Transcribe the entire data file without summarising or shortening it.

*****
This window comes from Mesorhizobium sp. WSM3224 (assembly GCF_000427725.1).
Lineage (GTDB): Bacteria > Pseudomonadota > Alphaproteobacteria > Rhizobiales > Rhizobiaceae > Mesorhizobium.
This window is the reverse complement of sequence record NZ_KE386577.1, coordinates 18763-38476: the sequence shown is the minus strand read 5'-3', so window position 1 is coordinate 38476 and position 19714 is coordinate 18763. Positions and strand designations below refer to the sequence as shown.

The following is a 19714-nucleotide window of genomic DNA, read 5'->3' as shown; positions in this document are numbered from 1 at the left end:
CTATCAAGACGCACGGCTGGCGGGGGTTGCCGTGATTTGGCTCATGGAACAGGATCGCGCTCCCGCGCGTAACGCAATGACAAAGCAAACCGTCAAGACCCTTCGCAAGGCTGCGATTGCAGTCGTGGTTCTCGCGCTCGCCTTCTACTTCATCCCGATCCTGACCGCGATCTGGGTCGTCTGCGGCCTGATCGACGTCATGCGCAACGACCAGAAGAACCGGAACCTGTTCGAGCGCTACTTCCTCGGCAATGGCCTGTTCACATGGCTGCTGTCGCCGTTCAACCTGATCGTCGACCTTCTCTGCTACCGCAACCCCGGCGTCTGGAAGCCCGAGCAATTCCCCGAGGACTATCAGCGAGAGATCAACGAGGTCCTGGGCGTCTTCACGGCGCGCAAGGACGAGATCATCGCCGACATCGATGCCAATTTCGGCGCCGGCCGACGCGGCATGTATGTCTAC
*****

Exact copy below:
This window comes from Mesorhizobium sp. WSM3224 (assembly GCF_000427725.1).
Lineage (GTDB): Bacteria > Pseudomonadota > Alphaproteobacteria > Rhizobiales > Rhizobiaceae > Mesorhizobium.
This window is the reverse complement of sequence record NZ_KE386577.1, coordinates 18763-38476: the sequence shown is the minus strand read 5'-3', so window position 1 is coordinate 38476 and position 19714 is coordinate 18763. Positions and strand designations below refer to the sequence as shown.

The following is a 19714-nucleotide window of genomic DNA, read 5'->3' as shown; positions in this document are numbered from 1 at the left end:
CTATCAAGACGCACGGCTGGCGGGGGTTGCCGTGATTTGGCTCATGGAACAGGATCGCGCTCCCGCGCGTAACGCAATGACAAAGCAAACCGTCAAGACCCTTCGCAAGGCTGCGATTGCAGTCGTGGTTCTCGCGCTCGCCTTCTACTTCATCCCGATCCTGACCGCGATCTGGGTCGTCTGCGGCCTGATCGACGTCATGCGCAACGACCAGAAGAACCGGAACCTGTTCGAGCGCTACTTCCTCGGCAATGGCCTGTTCACATGGCTGCTGTCGCCGTTCAACCTGATCGTCGACCTTCTCTGCTACCGCAACCCCGGCGTCTGGAAGCCCGAGCAATTCCCCGAGGACTATCAGCGAGAGATCAACGAGGTCCTGGGCGTCTTCACGGCGCGCAAGGACGAGATCATCGCCGACATCGATGCCAATTTCGGCGCCGGCCGACGCGGCATGTATGTCTAC